Judge Clark Douglas was once a mother, but has never been a child. Wait, hold on...
A story of the unbreakable bond between mother and child.
"Blood is important, but time spent together is what matters. Right?"
Facts of the Case
Our story follows the lives of three different women, all of whom have been affected by adoption in some way.
Karen (Annette Bening, The Kids Are All Right) is an embittered nurse who gave up her only child for adoption a long time ago. Of course, Karen was 14 at the time and didn't have much of a choice, but the decision has haunted her nonetheless. Now she's struggling to make a connection with her aging mother and to engage in a relationship with a kind-hearted co-worker (Jimmy Smits, Dexter).
Lucy (Kerry Washington, Lakeview Terrace) and her husband Joseph (David Ramsey, Pay it Forward) have been trying to have a child for years to no avail. Now that they've finally decided to adopt, Lucy must persuade a young pregnant woman (Shareeka Epps, The Winning Season) that she's qualified to raise the baby once it's born.
Elizabeth (Naomi Watts, Eastern Promises) was given up for adoption as a baby. She grew up to be a confident yet guarded woman, devoting all of her time to furthering her career as a lawyer and refusing to engage in any sort of meaningful human relationship. When she joins a new law firm and begins conducting an affair with her boss (Samuel L. Jackson, Snakes on a Plane), is there any hope that the relationship could turn into something more substantial?
Yes, Mother and Child is another somber, suspiciously coincidence-loaded interconnected drama in the vein of Crash and Babel (Alejandro Gonzalez Inarritu, the director the latter, serves as executive producer of this film), but don't let that scare you away. The individual pieces are so consistently compelling that one is likely to forgive any narrative gimmickry, particularly considering that the structure is a good deal less Rube Goldberg-esque this time around. This is a gentle, moving story that thoughtfully examines some of the painful complexities of human relationships.
The cast that director Rodrigo Garcia has assembled for the film is impressive, but I feel obliged to report that nearly everyone involved is even better than usual this time around. Garcia's career has been dominated by character-driven dramas (both his films and his work on assorted HBO television shows), and he has demonstrated a real knack for drawing great work from his performers even when the plot is somewhat less than remarkable (Passengers, for instance). The screenplay for Mother and Child is a good one, but what the actors bring to the table elevates the film immensely.
Let's start with the scenes between Annette Bening and Jimmy Smits. Bening is unafraid of tackling difficult, potentially unappealing characters and this role is no exception. During the first act in particular, Karen comes across as a resentful individual for whom spite and bitterness have become natural reflexes in everyday conversation. Bening plays the venom very well, but she also has to find a way to subtly convey the heartache beneath the ill-mannered surface. She does this superbly, and Smits essays a man who seems just old enough and sensitive enough to see behind the mask. He demonstrates excellent comic timing in the scenes in which he unsuccessfully tries to warm up to her, and there's a terrifically entertaining moment in which he stops himself from calling her a particularly nasty name and instead clumsily blurts out, "weirdo!"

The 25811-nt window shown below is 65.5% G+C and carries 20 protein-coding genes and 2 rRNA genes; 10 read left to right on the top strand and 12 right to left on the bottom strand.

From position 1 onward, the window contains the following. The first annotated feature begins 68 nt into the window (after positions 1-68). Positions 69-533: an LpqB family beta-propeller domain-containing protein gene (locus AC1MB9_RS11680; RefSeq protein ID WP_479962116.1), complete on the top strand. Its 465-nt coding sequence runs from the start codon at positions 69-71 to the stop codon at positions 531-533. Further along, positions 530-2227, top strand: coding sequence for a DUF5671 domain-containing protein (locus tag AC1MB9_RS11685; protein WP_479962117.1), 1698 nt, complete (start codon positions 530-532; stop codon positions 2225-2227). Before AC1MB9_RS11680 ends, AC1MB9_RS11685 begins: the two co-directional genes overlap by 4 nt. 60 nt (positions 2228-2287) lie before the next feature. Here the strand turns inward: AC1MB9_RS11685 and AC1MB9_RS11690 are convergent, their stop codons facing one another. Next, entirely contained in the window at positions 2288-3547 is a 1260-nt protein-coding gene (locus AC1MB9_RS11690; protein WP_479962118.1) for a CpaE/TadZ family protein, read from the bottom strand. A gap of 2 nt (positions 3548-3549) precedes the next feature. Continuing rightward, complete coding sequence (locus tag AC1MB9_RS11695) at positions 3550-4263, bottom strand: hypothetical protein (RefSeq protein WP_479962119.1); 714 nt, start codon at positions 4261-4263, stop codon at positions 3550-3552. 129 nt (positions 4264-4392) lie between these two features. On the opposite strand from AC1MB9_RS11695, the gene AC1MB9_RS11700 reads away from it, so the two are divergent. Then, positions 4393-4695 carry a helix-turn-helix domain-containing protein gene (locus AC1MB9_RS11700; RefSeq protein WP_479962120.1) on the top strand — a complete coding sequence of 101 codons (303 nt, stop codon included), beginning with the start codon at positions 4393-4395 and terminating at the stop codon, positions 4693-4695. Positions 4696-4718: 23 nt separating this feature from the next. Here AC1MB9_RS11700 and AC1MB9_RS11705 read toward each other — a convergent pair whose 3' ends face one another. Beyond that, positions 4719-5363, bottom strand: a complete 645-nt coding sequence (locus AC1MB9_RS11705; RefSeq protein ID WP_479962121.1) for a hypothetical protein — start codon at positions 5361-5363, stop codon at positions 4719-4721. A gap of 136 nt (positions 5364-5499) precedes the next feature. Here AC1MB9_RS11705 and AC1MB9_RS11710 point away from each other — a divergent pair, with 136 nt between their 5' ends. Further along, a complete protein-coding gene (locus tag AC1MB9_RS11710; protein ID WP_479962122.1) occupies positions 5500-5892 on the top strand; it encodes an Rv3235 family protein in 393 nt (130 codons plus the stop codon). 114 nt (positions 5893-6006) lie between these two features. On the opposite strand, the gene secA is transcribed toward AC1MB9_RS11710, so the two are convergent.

Kerry Washington's character initially seems relatively easy to play. She's warm and approachable, looking forward to being a mother, more or less happily married. But observe the scene in which Lucy is grilled by Epps, and the way she continues to nervously dispense honest answers no matter how uncomfortable the questions get. Then note the way she changes the way she speaks about certain things when her husband isn't in the room. The character's nuances slowly reveal themselves as the film proceeds, and Washington aces some truly challenging moments in the third act.
Naomi Watts is another actress for whom warmth comes rather easily, but she taps into a darker side with this performance. Again, the character's introduction seems relatively simple: she's a confident career woman who doesn't like serious relationships. It's a pretty straightforward role, until we get to the bedroom scene Watts shares with Jackson. In that sequence, we witness just how profoundly scarred Elizabeth is—it's a moment as revelatory as Watts' audition scene in Mulholland Drive. In addition, Jackson once again reminds us of what a fine actor he can be when a role actually requires him to be something other than merely "Samuel L. Jackson," as he hits some atypically subdued notes as a reserved, bowtie-sporting businessman who's simultaneously fascinated and concerned by the adventurous Lucy.
Garcia ties these tales together in elegantly touching fashion; you can see the connections coming a mile away but they're not presented with needless dramatic flair. His observant, unobtrusive direction is precisely what the story calls for.
The DVD transfer is excellent, offering very strong detail and equally strong depth. The film doesn't have any moments of eye-popping visuals (it's fairly routine in terms of cinematography and set design), but it looks as good as one could hope a 480p transfer to deliver. The audio is also quite sturdy, with the underappreciated Edward Shearmur turning in an effectively sensitive score. Supplements include three featurettes: "Creating the Family Tree," "Universally Connected" and "Cast and Crew Discuss the Universal Themes in the Film." The only other item is a handful of deleted scenes.
Mother and Child sort of slipped in and out of theatres without much fanfare, but it's a good film boasting remarkable performances across the board. Give it a look.
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